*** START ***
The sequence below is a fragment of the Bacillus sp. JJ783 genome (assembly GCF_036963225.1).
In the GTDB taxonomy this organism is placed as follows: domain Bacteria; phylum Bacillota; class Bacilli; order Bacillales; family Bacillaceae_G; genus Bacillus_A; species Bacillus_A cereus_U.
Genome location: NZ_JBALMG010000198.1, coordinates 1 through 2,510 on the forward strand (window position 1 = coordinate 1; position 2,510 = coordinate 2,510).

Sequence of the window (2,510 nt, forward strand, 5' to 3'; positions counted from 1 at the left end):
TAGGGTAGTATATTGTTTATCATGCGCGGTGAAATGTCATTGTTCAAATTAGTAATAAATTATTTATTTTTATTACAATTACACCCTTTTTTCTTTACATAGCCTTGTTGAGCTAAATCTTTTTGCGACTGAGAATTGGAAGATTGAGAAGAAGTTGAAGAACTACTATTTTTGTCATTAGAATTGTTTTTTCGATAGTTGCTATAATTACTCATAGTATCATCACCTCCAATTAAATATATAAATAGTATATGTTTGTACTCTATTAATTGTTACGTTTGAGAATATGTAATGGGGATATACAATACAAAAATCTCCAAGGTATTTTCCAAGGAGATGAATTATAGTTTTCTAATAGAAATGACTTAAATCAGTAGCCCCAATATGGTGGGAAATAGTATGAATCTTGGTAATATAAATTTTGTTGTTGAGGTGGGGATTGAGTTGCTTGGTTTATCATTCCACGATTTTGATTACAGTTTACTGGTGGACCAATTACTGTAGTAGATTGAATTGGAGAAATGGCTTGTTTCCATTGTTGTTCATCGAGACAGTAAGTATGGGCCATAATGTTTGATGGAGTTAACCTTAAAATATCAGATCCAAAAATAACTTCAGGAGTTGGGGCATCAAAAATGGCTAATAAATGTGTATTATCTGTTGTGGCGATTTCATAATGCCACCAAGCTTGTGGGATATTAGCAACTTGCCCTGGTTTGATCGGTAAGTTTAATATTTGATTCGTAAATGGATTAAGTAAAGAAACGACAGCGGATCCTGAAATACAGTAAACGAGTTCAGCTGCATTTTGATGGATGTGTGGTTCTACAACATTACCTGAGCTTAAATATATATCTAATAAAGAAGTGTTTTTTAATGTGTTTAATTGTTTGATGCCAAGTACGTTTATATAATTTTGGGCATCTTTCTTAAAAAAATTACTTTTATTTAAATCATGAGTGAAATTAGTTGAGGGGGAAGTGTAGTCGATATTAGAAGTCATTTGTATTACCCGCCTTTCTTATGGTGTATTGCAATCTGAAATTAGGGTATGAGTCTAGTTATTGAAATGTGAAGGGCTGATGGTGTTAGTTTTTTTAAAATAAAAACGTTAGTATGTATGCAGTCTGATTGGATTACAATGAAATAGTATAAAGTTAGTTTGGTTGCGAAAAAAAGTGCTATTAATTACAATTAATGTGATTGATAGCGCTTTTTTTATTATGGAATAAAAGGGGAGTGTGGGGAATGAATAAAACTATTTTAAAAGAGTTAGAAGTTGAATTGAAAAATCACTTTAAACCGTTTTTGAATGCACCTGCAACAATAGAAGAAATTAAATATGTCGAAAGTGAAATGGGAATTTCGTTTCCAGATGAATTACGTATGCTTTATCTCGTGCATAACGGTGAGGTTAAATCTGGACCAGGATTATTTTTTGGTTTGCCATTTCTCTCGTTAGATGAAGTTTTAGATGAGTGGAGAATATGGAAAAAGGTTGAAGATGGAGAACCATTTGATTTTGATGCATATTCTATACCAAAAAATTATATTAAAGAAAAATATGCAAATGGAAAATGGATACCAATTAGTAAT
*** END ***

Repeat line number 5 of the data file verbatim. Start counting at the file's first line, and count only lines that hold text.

TAGGGTAGTATATTGTTTATCATGCGCGGTGAAATGTCATTGTTCAAATTAGTAATAAATTATTTATTTTTATTACAATTACACCCTTTTTTCTTTACATAGCCTTGTTGAGCTAAATCTTTTTGCGACTGAGAATTGGAAGATTGAGAAGAAGTTGAAGAACTACTATTTTTGTCATTAGAATTGTTTTTTCGATAGTTGCTATAATTACTCATAGTATCATCACCTCCAATTAAATATATAAATAGTATATGTTTGTACTCTATTAATTGTTACGTTTGAGAATATGTAATGGGGATATACAATACAAAAATCTCCAAGGTATTTTCCAAGGAGATGAATTATAGTTTTCTAATAGAAATGACTTAAATCAGTAGCCCCAATATGGTGGGAAATAGTATGAATCTTGGTAATATAAATTTTGTTGTTGAGGTGGGGATTGAGTTGCTTGGTTTATCATTCCACGATTTTGATTACAGTTTACTGGTGGACCAATTACTGTAGTAGATTGAATTGGAGAAATGGCTTGTTTCCATTGTTGTTCATCGAGACAGTAAGTATGGGCCATAATGTTTGATGGAGTTAACCTTAAAATATCAGATCCAAAAATAACTTCAGGAGTTGGGGCATCAAAAATGGCTAATAAATGTGTATTATCTGTTGTGGCGATTTCATAATGCCACCAAGCTTGTGGGATATTAGCAACTTGCCCTGGTTTGATCGGTAAGTTTAATATTTGATTCGTAAATGGATTAAGTAAAGAAACGACAGCGGATCCTGAAATACAGTAAACGAGTTCAGCTGCATTTTGATGGATGTGTGGTTCTACAACATTACCTGAGCTTAAATATATATCTAATAAAGAAGTGTTTTTTAATGTGTTTAATTGTTTGATGCCAAGTACGTTTATATAATTTTGGGCATCTTTCTTAAAAAAATTACTTTTATTTAAATCATGAGTGAAATTAGTTGAGGGGGAAGTGTAGTCGATATTAGAAGTCATTTGTATTACCCGCCTTTCTTATGGTGTATTGCAATCTGAAATTAGGGTATGAGTCTAGTTATTGAAATGTGAAGGGCTGATGGTGTTAGTTTTTTTAAAATAAAAACGTTAGTATGTATGCAGTCTGATTGGATTACAATGAAATAGTATAAAGTTAGTTTGGTTGCGAAAAAAAGTGCTATTAATTACAATTAATGTGATTGATAGCGCTTTTTTTATTATGGAATAAAAGGGGAGTGTGGGGAATGAATAAAACTATTTTAAAAGAGTTAGAAGTTGAATTGAAAAATCACTTTAAACCGTTTTTGAATGCACCTGCAACAATAGAAGAAATTAAATATGTCGAAAGTGAAATGGGAATTTCGTTTCCAGATGAATTACGTATGCTTTATCTCGTGCATAACGGTGAGGTTAAATCTGGACCAGGATTATTTTTTGGTTTGCCATTTCTCTCGTTAGATGAAGTTTTAGATGAGTGGAGAATATGGAAAAAGGTTGAAGATGGAGAACCATTTGATTTTGATGCATATTCTATACCAAAAAATTATATTAAAGAAAAATATGCAAATGGAAAATGGATACCAATTAGTAAT